We highlight several strengths and a few limitations in our review. The strengths lie in the new information on previously un-researched outcomes (citation of research) and time-to-event indicators, among post-graduate students. The breadth of health disciplines covered (biomedical, clinical and public health), a large sample size and a long study period make our findings even more robust. Nonetheless, we encountered some shortcomings, particularly with regards to missing data or inaccuracies due to limited availability of records dating 20 years back. Although we used multiple corroborating sources to fill in information gaps, we did not perform multiple imputations of the missing data in the regression models. We acknowledge that citation of research is one of the many ways to identify research use. Still, it was challenging to document the outcome of use in policy-related documents, which we likely underestimated. Despite our anticipation of fewer outcomes in the third period towards 2010 because of a shorter study time period, this was not the case. Interestingly, what we observed was a general reduction in the time to outcomes (publication, citation and conference presentations), which could be explained by bias in the longer continuation of the first two periods or increased advocacy, supervision and funding support to publish post-graduate students research. We did not assess local use of the results of post-graduate research dissertations, say in the field at the level of district, by district health teams (as would be the case for Masters of Public Health students) or management of patients (as would be the case for clinical disciplines). Similarly, we may have missed abstract presentations in local conferences that do not have electronic records posted online. It is possible that publication bias, which is the tendency for investigators to submit manuscripts and of editors and reviewers to accept them, based on the strength and direction of the research findings, may account for the low publication proportion [36]. We thus urge readers to interpret our results within this context.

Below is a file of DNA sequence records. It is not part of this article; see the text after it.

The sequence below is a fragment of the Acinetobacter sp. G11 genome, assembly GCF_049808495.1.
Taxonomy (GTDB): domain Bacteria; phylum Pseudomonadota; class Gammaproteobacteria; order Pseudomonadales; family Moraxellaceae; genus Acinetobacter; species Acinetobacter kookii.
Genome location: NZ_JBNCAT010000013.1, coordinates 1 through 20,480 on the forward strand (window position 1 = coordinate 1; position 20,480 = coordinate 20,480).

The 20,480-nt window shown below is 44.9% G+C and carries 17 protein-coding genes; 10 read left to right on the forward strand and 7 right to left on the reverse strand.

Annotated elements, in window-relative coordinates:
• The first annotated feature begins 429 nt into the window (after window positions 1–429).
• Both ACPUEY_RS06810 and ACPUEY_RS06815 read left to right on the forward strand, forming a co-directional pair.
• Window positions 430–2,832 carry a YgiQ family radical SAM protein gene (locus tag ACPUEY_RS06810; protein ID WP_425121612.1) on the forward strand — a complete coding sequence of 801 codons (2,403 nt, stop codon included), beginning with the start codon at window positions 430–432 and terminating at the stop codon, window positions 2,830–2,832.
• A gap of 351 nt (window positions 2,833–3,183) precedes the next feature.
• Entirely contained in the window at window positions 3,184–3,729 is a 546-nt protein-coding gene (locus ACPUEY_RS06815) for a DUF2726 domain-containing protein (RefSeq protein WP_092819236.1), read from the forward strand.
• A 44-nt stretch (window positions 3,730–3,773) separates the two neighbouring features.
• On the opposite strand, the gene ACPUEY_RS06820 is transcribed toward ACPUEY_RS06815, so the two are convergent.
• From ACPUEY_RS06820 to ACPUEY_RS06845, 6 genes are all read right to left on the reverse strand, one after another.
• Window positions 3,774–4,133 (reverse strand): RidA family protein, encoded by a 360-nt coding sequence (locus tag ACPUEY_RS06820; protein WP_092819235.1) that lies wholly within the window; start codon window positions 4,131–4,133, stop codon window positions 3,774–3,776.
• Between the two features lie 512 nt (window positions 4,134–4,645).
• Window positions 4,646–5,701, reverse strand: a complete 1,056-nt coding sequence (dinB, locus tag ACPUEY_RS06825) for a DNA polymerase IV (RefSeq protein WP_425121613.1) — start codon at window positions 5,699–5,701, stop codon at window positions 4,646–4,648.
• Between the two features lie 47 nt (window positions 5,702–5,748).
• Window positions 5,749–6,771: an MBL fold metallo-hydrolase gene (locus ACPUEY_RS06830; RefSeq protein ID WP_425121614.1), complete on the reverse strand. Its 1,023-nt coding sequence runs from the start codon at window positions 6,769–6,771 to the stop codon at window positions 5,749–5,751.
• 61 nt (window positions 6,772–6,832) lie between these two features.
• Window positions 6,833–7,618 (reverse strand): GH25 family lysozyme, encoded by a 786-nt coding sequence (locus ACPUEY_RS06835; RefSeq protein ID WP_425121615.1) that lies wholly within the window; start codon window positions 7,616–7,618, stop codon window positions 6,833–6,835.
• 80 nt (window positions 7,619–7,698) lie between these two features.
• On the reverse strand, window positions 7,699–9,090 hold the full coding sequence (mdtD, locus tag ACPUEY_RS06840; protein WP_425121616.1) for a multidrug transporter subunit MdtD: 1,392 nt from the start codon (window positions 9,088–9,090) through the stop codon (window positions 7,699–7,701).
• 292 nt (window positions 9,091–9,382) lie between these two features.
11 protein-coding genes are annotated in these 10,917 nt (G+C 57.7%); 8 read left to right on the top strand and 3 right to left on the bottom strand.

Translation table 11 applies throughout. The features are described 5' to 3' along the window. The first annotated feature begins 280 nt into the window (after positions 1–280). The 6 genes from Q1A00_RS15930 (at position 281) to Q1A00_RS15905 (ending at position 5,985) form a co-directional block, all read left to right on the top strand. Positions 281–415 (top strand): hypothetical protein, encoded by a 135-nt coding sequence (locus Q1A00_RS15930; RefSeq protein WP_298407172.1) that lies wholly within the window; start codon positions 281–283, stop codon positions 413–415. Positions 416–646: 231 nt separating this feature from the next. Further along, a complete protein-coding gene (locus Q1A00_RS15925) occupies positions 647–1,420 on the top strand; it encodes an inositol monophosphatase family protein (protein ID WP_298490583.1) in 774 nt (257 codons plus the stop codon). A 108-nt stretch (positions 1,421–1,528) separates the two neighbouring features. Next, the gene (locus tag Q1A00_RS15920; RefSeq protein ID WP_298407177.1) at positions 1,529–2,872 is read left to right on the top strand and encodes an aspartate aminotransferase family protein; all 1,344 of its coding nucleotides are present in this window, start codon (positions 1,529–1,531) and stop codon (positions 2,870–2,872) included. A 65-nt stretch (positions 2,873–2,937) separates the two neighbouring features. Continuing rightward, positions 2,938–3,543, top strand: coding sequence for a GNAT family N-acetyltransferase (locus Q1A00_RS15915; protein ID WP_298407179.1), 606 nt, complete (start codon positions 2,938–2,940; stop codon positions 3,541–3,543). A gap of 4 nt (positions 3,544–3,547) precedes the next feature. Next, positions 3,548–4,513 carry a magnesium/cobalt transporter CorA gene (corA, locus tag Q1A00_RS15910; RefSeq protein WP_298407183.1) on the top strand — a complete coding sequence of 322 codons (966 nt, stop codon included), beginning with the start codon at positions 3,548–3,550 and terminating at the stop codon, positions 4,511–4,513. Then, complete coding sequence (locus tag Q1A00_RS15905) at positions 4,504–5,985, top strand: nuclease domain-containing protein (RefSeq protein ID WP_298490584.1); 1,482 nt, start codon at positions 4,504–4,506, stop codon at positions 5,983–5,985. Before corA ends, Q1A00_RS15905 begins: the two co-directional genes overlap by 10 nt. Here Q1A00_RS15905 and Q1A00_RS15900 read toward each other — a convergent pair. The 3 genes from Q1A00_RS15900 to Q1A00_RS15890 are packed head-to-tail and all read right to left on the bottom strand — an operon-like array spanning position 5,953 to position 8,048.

Implications for policy on post-graduate research

Our results have implications for stakeholders in the post-graduate training enterprise at national and global level. First, we have documented the deficiency in publishing post-graduate research dissertations in a leading education and research training institution in Africa. Secondly, we have provided empirical evidence that post-graduate research is cited in policy-related documents, however minimal. Considered together, this calls for investment in promoting effective interventions that increase publication [37] and active knowledge translation approaches that will link this research to policy [32, 33]. A low-cost intervention such as obligatory publication of Masters dissertations may positively impact on productivity, particularly by scholarship funders, as is the case for doctoral students at Makerere University. Whichever intervention is chosen should consider the unique circumstances of older post-graduate students. Last but not least, education research funders should prioritise impact evaluation studies on post-graduate research dissertations.